A few weeks from now, I’ll board a plane from JFK to Bologna, where I’ll study abroad for five months. I’ll bring my parents with me as far as the boarding gate. Then, I’ll bring my two suitcases, filled with scarves, boots and jackets, all easy to layer and, most importantly, cheap (after all, my parents’ luggage was stolen on the first day of their honeymoon). Toiletries will be stuffed into my shoes; a housewarming gift for my Italian roommate nestled between socks; money, preemptively in euros, already stashed in my cross-body purse.
I haven’t decided what books to bring yet—perhaps one I’ve been waiting to read (Jonathan Safran Foer’s Here I Am), one to model the short story (Alice Munro), and one, of course, that reminds me of home (any of the Harry Potters). I’ll try to limit myself. Most importantly, however, I’ll bring a notebook to write. I imagine I will miss the English language, among other things.
Study abroad has been one of those milestones that seemed too far off in the future for me to believe my present self would ever quite reach. I’ll be stronger then, more eloquent, more sure. I’ve thought that before, of course, and yet here I am: same long brown hair, frequent blushing and inability to know what I want. I have known, however, I want to travel around Italy since I can first remember hearing my grandparents’ stories about their home country, the same stories that made me want to write. These stories, I believe, will provide comfort by way of family history. These stories—and, moreover, writing in general—will be what get me through my time away from home.
A few months ago, I had lunch with a girl who went to the same study abroad program as I am going to. Sitting across from me in the small campus dining hall, she looked quite comfortable. Her hair was longer and redder since the last time I saw her and she wore a mustard yellow jacket, retro and quirky enough to fit right in on our liberal arts campus and, perhaps, Bologna, another space made artsy and busy with students.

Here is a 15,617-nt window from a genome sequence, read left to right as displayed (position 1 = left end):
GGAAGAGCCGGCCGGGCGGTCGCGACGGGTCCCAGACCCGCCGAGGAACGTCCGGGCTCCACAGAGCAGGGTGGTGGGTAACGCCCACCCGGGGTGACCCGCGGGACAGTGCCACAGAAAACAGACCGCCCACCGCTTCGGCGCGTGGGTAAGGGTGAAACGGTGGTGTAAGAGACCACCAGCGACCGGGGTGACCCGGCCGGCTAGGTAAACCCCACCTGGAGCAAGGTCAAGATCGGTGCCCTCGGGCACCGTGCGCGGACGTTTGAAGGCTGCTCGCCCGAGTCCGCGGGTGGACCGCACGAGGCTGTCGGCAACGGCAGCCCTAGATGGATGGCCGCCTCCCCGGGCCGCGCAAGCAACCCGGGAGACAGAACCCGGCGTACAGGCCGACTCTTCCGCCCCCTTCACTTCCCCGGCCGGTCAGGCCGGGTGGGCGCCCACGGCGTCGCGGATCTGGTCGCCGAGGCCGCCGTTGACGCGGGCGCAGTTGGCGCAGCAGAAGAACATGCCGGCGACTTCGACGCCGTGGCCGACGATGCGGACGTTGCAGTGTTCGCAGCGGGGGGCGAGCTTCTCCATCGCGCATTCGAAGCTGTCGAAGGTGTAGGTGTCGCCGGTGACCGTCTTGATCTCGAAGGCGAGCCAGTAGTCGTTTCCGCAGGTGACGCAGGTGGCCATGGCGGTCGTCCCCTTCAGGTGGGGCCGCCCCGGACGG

“You’ll be so fine,” she tells me. “Remember that you have your family and friends here. And remember that you have your writing.”
I felt calm after talking with her. I was—and still am—nervous about how lonely study abroad could be, how quiet I could become under the weight of a foreign language, how the experience overall could make me feel rather young. At some points, I’m sure I will feel all of these ways. This is okay. I’ll remember my home. I’ll become comfortable with myself and, at times, with being by myself. I’ll learn, moreover, to draw upon my personal constant: writing.
In my writing, I channel moments from home—my dog’s human sighs, my mom’s constant singing, my best friend’s ability to drink scalding tea without blowing on it. I remember forgotten moments from my life and learn to untangle the threads of my feelings. I let fact and fiction blur together because that work is still fact, a memory of the time when I was writing it. I document.
I don’t view writing as an antidote to loneliness so much as an agent for connection with the present world. The experience of living abroad will help inspire my fiction, but, moreover, I think writing fiction will help inspire me. For me, time spent concentrating on words and stories puts my mind at peace and in focus, helping me to better engage with the world. The act of writing helps me to communicate better with myself so that I can do so with the world around me. While of course I’ll feel warmed by phone calls with my loved ones while abroad, in moments when I’m particularly tired of feeling foreign, I must remember that I have myself and, thereby, my writing.
When I board my flight that first week of January, I’ll carry my writing with me. You can imagine it being stored in my brain or in my heart or, less symbolically, simply next to my passport in my purse. I probably won’t even be aware that it’s with me at the time, too caught up in the flurry of leaving. And yet, in five months, it will return with me, heavier and stronger through the experiences it has helped to handle.
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Rachael Allen is a Junior at Bowdoin College studying English and Italian. She serves as editor-in-chief of Bowdoin’s arts and literary magazine, The Quill, and news editor of Bowdoin’s newspaper, The Bowdoin Orient. She loves to write (and read) both fiction and nonfiction, including monthly columns for her local newspaper. You can read these columns as well as other work on her blog: https://rachaelallenblog.wordpress.com.
I love your essay, Rachael. Thank you so much for sharing your thoughts and feelings about your semester studying in Italy with all of us at The Fictional Cafe.